Last Updated on December 30, 2014 by Fiona Maclean
Heritage Sites of Sri Lanka – Sigiriya:
A winding spiral metal staircase built into the sheer rock-face is not, for me, a place to try a race to the bottom. And, at 11am, the sun was already burning,the temperature, even at altitude, in the high 80s. Nevertheless, behind me the guide was fretting.
Hurry, hurry ma’am. Bees are coming…
I moved over to let him and his Japanese client pass. Despite the heat and cloudless blue sky she was wearing what to all intents and purposes looked like a blue raincoat with a hood pulled tightly around her head, beads of sweat glistening on her forehead. Seeming to me to be far more appropriately dressed, the Sri Lankan guide wore cotton trousers and a short sleeved shirt. The pair of them scooted off down the steps leaving me gingerly picking my way down.
At the bottom I asked what the rush was. The rock is sometimes invaded by swarms of hornets, though I’d seen none, not even a bee. Wearing protective clothing is one option to avoid getting stung, I suspect another might be to avoid panicking.
Unesco listed Sigiriya is a breathtaking rock fortress built for a 5th century King. Exactly why the fortress citadel was built is disputed. The King, Kashyapa I of Anuradhapura, overthrew his father and usurped his brother to gain accession to the throne. So this may simply have been an attempt to protect himself – the rock fortress certainly had the advantage both of a perfect view of any approaching danger and the natural protection of the steep rockface. Kashyapa I also had a reputation as the ‘playboy’ king and the citadel is home to frescos of beautiful semi naked women. Originally there were over 500 women although only 19 remain today.
At the base of the rock are ancient formal gardens, which, when we visited were almost entirely dry. But, the water gardens are a series of lakes and fountains which during the rainy season come to life, working though an ancient underground irrigation system, a sophisticated hydrolics system which still works today during the wet season.
Start the climb up to the Palace and Fortress on the top of the rock and one of the first things you’ll find is the series of frescos painted onto the rock. Stunning images of women painted onto wet plaster. This method of fresco painting is unforgiving – in places you can see a woman with three breasts, one half covered, another with an extra arm. Without removing the entire plaster to the area and starting again, the solution was to camouflage the errors with layers of painted clothing.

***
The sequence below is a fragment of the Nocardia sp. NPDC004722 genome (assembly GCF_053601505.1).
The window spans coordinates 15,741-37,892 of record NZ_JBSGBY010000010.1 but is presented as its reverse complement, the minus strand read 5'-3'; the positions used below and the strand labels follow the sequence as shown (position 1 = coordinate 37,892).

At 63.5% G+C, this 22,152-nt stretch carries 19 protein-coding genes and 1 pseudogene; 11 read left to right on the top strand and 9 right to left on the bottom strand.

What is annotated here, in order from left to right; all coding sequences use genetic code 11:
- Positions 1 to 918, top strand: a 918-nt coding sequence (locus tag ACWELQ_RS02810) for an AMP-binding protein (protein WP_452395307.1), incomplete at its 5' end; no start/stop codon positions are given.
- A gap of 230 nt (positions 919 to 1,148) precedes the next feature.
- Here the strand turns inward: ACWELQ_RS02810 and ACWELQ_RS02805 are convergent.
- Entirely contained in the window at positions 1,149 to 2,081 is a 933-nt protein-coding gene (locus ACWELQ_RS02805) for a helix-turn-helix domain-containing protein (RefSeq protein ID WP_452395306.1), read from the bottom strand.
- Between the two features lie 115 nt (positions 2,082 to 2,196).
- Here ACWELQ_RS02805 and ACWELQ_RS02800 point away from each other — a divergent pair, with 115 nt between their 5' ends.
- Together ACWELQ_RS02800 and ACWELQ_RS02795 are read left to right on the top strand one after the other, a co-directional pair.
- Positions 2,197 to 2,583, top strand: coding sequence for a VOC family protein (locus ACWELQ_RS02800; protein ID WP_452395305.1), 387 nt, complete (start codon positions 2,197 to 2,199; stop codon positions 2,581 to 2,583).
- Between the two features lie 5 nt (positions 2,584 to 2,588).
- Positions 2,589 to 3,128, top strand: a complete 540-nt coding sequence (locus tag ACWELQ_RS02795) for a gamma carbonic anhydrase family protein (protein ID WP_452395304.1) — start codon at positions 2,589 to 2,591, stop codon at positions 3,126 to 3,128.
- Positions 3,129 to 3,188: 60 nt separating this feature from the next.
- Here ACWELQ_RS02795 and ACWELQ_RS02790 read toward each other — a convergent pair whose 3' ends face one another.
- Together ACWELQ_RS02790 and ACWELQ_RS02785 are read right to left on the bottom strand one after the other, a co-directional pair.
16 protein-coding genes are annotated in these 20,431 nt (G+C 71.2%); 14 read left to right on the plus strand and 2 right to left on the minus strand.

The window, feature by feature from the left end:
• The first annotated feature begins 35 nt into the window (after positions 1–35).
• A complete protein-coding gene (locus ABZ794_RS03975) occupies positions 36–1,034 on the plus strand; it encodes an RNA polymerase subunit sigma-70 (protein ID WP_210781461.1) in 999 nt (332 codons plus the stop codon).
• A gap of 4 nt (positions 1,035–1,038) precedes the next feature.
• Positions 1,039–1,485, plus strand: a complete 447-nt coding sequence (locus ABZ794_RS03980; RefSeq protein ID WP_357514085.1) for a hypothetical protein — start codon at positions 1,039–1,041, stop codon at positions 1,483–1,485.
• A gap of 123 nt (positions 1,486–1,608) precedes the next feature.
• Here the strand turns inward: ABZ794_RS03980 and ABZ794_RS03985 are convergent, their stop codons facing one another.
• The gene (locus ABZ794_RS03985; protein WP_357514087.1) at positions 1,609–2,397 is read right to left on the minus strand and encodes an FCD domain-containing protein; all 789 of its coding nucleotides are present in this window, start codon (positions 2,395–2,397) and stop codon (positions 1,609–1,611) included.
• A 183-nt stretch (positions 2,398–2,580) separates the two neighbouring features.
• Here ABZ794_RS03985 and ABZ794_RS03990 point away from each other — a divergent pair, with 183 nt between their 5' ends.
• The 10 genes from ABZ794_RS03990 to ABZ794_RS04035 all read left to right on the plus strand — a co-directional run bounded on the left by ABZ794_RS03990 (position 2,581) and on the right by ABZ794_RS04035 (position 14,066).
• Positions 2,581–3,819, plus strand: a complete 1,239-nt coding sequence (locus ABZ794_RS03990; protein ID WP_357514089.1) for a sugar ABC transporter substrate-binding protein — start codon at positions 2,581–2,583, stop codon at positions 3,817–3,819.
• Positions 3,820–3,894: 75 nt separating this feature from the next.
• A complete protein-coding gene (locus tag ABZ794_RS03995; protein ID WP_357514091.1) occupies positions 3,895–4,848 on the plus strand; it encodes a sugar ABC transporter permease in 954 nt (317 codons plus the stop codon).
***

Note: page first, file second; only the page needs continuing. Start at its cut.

The mirrored wall, a massive smooth, white plastered surface, was created so that the King could see himself as he walked past. Over the centuries visitors have engraved their own messages – poems and love notes on the rock so that, although it is now protected from further damage, the mirror effect is all but vanished.
At the very top of the rock is the palace, a complex where you can clearly see the remains of rooms with stone thrones, staircases and water reservoirs, still being restored and renovated. The 360 degree view, six hundred feet from the base of the rock, is astonishing.
Travel back down and you’ll find yourself in the lion’s claws. A massive stone lion used to guard the original staircase. Now only the feet and claws remain – but that’s enough of a reminder of the splendour that must have been Sigiriya when first constructed.
It’s worth paying a visit to the museum on the site, where you can discover more about the history of Sigiriya. Arrive early in the day to avoid both queues and climbing to the top in burning heat. And, allow yourself enough time to relax at the top of the rock and take in the stunning views.
I was a guest of Cinnamon Lodge Habarana, the perfect resort hotel to explore both wildlife and heritage sites of North Central Sri Lanka. For more about my stay please read my introduction to Sri Lanka,